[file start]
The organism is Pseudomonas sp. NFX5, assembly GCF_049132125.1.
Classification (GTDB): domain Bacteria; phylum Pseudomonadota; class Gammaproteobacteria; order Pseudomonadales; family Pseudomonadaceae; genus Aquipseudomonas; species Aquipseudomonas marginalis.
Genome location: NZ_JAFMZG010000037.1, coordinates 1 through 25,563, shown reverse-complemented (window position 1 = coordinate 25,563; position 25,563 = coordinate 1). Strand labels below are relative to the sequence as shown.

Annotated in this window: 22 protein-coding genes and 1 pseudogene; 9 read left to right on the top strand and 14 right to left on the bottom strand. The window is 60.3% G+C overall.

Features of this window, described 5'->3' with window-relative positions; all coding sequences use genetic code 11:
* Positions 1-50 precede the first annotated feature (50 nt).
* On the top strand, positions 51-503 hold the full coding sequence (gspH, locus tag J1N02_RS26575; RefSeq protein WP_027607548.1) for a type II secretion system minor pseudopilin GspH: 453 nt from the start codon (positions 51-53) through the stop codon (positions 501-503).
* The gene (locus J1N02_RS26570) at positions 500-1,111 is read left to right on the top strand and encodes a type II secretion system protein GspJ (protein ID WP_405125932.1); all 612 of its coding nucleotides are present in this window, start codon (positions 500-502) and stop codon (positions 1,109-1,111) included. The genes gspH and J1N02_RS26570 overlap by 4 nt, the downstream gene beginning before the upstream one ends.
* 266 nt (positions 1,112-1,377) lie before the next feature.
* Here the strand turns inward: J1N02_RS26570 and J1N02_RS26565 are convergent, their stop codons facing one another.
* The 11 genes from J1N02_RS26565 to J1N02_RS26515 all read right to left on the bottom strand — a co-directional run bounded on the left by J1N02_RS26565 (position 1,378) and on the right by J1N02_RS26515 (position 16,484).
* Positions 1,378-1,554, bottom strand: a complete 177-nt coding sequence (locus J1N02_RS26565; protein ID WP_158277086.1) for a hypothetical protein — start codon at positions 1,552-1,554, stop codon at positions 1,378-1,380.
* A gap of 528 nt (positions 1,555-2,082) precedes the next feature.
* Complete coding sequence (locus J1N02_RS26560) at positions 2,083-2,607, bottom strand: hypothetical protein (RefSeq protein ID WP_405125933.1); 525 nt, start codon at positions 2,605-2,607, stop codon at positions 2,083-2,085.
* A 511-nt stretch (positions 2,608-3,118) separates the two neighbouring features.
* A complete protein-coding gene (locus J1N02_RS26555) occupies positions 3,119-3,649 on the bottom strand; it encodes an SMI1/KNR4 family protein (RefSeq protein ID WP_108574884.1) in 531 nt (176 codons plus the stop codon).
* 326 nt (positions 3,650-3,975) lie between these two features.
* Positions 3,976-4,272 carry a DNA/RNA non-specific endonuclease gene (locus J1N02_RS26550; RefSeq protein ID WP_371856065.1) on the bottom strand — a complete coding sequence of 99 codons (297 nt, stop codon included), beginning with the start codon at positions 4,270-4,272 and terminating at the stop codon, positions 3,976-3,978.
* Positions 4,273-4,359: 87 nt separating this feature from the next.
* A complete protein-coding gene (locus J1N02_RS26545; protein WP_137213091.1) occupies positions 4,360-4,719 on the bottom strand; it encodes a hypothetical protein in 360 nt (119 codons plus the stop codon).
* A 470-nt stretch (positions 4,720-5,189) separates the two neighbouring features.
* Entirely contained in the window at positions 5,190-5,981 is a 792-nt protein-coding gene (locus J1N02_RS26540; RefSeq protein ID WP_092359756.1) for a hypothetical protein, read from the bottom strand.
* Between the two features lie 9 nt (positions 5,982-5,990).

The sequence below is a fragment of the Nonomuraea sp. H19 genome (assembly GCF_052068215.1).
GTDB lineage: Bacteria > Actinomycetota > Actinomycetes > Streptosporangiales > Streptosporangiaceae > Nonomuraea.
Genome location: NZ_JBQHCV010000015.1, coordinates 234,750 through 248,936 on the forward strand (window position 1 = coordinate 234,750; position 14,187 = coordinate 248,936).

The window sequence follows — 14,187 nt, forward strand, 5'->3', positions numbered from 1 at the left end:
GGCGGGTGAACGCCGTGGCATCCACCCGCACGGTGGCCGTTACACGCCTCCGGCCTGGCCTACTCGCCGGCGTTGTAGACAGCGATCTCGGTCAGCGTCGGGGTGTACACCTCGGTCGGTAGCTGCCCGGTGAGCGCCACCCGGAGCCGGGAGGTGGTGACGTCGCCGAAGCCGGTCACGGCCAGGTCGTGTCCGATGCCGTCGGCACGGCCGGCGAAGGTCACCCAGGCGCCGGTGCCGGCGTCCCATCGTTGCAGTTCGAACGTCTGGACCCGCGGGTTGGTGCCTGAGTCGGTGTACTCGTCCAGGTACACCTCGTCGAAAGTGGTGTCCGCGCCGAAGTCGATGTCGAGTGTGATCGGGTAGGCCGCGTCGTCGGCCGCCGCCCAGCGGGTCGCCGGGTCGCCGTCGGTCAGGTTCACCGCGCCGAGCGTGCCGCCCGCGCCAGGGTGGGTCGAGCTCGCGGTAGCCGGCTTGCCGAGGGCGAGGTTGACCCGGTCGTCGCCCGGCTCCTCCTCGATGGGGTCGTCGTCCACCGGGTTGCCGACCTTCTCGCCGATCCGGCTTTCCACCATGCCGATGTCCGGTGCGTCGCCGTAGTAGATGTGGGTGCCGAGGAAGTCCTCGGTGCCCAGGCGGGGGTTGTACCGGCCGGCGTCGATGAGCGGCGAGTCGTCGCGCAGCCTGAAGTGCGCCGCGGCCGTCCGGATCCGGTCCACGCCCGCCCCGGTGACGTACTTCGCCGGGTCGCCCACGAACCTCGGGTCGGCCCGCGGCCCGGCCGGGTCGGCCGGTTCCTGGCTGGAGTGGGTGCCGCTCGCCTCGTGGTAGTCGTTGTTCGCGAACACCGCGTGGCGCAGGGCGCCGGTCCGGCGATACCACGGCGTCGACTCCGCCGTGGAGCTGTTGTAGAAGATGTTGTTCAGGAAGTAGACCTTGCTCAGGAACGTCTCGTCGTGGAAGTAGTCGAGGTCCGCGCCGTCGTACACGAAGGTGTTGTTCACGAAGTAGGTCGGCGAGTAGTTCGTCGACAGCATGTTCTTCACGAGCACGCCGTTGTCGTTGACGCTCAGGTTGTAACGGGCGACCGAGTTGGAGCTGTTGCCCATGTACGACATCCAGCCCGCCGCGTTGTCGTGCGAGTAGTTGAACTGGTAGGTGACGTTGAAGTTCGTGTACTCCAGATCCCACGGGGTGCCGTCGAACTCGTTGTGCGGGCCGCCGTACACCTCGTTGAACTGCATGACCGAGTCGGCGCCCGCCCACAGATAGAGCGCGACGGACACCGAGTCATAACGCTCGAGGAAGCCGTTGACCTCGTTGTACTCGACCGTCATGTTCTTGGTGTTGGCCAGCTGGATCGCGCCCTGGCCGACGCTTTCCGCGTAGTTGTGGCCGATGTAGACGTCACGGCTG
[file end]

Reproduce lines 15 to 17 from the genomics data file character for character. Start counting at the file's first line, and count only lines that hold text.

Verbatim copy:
* A 511-nt stretch (positions 2,608-3,118) separates the two neighbouring features.
* A complete protein-coding gene (locus J1N02_RS26555) occupies positions 3,119-3,649 on the bottom strand; it encodes an SMI1/KNR4 family protein (RefSeq protein ID WP_108574884.1) in 531 nt (176 codons plus the stop codon).
* 326 nt (positions 3,650-3,975) lie between these two features.